Bet You Didn't Know: Easter Traditions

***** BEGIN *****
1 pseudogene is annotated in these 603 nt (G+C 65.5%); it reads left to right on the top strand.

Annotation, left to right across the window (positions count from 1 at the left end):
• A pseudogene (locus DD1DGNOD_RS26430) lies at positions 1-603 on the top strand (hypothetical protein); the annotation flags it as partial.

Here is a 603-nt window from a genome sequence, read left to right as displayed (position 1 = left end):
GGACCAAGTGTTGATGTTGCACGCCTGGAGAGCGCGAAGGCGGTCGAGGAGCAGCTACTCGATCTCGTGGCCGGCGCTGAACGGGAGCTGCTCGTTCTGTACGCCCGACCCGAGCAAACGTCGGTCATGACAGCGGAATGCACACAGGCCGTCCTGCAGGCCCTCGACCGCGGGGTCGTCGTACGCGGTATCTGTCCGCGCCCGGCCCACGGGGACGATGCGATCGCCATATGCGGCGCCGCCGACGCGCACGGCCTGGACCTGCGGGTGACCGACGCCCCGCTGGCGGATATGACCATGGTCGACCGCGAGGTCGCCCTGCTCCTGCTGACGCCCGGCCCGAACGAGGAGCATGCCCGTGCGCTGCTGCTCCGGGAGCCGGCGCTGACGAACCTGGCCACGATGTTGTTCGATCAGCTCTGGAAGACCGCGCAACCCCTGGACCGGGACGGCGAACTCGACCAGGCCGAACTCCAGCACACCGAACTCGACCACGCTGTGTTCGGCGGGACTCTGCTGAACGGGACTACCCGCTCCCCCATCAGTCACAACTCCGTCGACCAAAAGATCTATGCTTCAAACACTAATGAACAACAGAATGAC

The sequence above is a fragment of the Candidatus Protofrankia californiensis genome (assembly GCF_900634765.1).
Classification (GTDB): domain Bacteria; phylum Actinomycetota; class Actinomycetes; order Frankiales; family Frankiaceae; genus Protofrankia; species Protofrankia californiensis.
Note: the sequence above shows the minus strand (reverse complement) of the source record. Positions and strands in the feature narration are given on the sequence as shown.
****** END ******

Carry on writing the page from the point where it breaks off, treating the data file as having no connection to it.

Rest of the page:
For many people of the Christian faith, Easter is the most important holiday of the year. It is the culmination of the religious season of Lent and the day on which Christians celebrate the resurrection of Jesus. In addition to it’s religious importance, Easter is also a popular secular holiday thanks to it’s association to the Easter Bunny, colorful decorated eggs, and, of course, all that candy. The first recorded celebration of Easter was back in the 2nd century, but it probably goes back even further than that. According to one popular theory, early Christians adopted Easter from a pagan festival celebrating Eostre, the Anglo-Saxon goddess of spring and fertility. The goddess consorted with a hare, which, as the theory goes, was the original inspiration for today’s Easter Bunny. But, it appears little evidence exists to support this story. So, where did the Easter Bunny actually come from? Rabbits are an ancient symbol of fertility and new life, two ideas strongly associated with spring and with Easter. The connections between rabbits and Easter arose in Protestant Europe in the 17th century and was probably brought to America a century later by German immigrants. But, we bet you didn’t know that the Easter Bunny isn’t the only animal associated with the holiday. In Switzerland, a Cuckoo delivers the Easter eggs while in different parts of Germany, kids wait for the Easter fox, chick, rooster, or stork. Though eggs also symbolize fertility and renewal, they may have become popular on Easter for a more practical reason. For centuries, the Christian church banned eggs, along with other foods, during Lent and it became a special treat to eat them again at Easter. Decorating eggs is one of the oldest Easter customs. One of history’s most lavish Easter traditions developed in late 19th century Russia when royalty and other members of high society began giving each other jewel encrusted eggs as Easter gifts. The man behind these insanely valuable eggs was the artist jeweler goldsmith Peter Carl Fabergé who was commissioned by Czar Alexander III to create jewel Easter eggs for his wife. For most Americans however, Easter is about the sweet stuff, candy. U.S. candy makers produce some 90 million chocolate bunnies and 16 billion jelly beans for Easter each year. Jelly beans were invented in the 17th century, but they only became an Easter candy in the 1930s after merchants pointed out how much they look like eggs. Today, more candy is sold for Easter than any other holiday except for Halloween and more than 88% of American parents prepare Easter baskets for their kids. From it’s powerful religious significance to it’s popular customs, Easter ranks among our most widely celebrated holidays. This spring, sweeten up your celebration with a little history and some fun Easter facts we bet you didn’t know.